Sunday, September 25, 2011

Legalizing Freedom of Information

My speech from Kapittel Stavanger International Festival for Literature and Freedom of Speech

Norway 22nd of September 2011

First of all I want to express my gratitude to the USA Department of Justice for their attempts to have my personal backend information handed over to them from my Twitter account because of my volunteer work for WikiLeaks. It has raised my awareness about the lack of civic rights social media users have and thus given me reasons to fight for these rights.

Before my Twitter case I didn't think much about what rights I would be signing off when accepting user agreement with online companies. The text is usually lengthy in a legal language most people don't understand. I think it is save to say that very few people read the user agreements, and very few understand its legal implications if someone in the real world would try to use it against them. It is simply virtual until case is made in the real world.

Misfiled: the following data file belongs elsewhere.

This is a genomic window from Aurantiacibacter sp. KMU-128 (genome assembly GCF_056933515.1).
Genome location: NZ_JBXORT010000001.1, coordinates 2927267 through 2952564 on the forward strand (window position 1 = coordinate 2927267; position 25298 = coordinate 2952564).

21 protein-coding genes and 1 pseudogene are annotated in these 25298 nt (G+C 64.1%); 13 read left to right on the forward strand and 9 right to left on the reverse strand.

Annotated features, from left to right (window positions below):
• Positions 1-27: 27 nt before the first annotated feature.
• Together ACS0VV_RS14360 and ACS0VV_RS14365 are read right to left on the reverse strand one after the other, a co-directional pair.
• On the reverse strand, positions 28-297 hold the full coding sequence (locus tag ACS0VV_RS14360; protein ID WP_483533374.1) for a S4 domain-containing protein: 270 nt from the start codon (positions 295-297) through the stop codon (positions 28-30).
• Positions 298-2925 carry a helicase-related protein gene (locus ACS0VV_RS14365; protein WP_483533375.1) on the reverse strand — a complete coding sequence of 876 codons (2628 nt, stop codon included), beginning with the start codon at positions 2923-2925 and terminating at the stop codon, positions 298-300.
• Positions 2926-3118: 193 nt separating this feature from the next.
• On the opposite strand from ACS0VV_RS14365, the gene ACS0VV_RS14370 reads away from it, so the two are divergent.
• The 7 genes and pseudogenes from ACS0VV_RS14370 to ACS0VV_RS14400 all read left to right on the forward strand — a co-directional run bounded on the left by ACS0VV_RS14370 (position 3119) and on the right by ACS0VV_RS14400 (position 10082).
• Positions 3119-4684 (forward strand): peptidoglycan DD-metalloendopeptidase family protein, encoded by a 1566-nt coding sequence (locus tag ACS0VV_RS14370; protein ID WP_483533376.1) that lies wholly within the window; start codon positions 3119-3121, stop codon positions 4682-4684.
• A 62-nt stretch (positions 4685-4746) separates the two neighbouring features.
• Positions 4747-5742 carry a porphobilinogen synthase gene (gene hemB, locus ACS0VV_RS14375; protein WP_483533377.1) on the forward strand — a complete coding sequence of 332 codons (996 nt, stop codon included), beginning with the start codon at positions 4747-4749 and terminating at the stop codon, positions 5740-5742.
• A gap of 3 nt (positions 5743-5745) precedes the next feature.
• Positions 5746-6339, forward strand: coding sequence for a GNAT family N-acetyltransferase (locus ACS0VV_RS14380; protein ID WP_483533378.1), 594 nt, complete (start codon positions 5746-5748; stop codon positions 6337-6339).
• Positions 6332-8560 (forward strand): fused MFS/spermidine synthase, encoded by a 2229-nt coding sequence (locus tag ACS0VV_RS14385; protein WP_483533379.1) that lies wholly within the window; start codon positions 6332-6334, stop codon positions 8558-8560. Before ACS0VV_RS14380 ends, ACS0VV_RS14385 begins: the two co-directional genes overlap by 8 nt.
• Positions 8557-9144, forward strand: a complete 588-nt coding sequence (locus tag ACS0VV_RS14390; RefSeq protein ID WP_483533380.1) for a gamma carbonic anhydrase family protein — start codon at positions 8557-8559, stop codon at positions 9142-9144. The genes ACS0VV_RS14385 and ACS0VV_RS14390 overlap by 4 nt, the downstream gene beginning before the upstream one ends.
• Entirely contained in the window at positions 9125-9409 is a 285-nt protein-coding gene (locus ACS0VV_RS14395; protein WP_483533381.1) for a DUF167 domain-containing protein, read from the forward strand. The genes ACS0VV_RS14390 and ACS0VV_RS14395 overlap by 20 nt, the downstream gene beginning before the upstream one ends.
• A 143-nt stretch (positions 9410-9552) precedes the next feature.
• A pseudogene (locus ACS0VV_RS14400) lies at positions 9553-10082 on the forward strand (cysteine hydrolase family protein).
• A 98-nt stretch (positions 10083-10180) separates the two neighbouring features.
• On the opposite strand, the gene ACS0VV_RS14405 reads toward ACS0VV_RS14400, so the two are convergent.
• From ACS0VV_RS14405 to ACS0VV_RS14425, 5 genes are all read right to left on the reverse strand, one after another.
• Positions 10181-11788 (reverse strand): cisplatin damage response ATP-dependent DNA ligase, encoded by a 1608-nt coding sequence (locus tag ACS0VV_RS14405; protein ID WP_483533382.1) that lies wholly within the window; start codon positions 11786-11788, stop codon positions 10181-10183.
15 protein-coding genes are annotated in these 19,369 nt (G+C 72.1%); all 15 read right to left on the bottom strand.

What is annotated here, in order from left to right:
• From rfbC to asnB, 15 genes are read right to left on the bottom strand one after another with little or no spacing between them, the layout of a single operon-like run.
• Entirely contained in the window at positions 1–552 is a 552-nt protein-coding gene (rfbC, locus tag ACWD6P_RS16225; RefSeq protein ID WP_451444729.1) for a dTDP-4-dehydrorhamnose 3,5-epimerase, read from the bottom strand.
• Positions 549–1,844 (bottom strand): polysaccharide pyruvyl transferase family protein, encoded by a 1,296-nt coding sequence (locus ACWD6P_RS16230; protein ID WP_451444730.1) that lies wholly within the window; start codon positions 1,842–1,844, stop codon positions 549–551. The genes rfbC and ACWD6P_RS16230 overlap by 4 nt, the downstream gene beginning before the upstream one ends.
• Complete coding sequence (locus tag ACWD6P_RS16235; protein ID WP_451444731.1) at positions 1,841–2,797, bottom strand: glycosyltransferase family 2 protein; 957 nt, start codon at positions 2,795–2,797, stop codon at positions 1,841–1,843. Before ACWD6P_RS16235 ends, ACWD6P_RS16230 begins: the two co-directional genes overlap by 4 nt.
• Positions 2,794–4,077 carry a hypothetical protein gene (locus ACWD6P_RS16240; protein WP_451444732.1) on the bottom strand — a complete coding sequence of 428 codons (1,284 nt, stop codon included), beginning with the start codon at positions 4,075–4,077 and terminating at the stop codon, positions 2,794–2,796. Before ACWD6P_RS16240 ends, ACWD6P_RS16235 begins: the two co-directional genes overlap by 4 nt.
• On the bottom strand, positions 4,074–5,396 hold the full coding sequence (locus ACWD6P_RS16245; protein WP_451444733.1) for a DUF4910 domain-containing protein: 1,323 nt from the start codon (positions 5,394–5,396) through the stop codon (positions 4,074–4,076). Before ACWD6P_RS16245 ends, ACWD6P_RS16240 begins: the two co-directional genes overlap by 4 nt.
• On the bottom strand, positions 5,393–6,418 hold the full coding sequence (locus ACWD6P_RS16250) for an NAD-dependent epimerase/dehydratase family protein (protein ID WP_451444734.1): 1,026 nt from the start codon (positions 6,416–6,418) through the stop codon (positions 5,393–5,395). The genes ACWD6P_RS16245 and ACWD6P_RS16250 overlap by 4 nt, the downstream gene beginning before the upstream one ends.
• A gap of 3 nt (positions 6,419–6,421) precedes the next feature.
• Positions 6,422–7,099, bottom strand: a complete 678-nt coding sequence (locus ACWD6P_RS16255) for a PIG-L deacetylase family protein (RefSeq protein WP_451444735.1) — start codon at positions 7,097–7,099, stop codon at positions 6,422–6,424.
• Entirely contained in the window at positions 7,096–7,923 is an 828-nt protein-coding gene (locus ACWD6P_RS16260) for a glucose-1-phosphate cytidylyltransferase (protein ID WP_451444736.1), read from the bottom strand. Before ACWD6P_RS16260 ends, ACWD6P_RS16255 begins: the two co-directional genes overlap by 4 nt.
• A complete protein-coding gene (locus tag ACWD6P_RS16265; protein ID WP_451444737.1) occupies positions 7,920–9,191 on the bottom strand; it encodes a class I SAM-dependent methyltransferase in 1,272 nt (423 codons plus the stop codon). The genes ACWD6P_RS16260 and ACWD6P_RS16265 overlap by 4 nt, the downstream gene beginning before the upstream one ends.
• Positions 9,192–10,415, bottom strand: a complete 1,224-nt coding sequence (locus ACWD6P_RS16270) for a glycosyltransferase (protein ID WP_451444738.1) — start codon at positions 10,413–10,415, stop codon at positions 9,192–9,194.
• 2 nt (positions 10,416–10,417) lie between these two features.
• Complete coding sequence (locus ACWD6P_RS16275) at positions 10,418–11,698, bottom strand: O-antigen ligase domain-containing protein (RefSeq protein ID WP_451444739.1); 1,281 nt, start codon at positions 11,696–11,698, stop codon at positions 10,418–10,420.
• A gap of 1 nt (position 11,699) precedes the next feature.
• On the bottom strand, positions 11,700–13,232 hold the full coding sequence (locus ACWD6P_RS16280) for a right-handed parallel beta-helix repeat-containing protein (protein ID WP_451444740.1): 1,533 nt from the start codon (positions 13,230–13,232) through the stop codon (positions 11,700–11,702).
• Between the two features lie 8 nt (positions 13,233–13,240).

Many of us who use the Internet, be it to write emails, work, browse its growing landscape, mining for information, connecting with others or use it to organize ourselves in various groups of likeminded, are not aware of that our behavior online is being monitored. Profiling has become a default with companies such as Google and Facebook. These companies have huge databases recording our every move within their landscape in order to groom advertisement to our interests. For them we are only consumers to push goods at, in order for them to sell ads in a clever business model. For them we are not regarded as citizens with civic rights in their world. This notion needs to change. To be fair, I guess no one really knew where we were heading when these companies were start ups. Neither us the users, nor the companies hogging and gathering our personal information for profit. Very few of us had the imagination that governments that claim to be democratic would invade our online privacy with no regard to rights we are supposed to have in the real world. We might look to China and other stereo type totalitarian states and expect them to violate the free flow of information and our digital privacy, but not our very own democratically elected governments.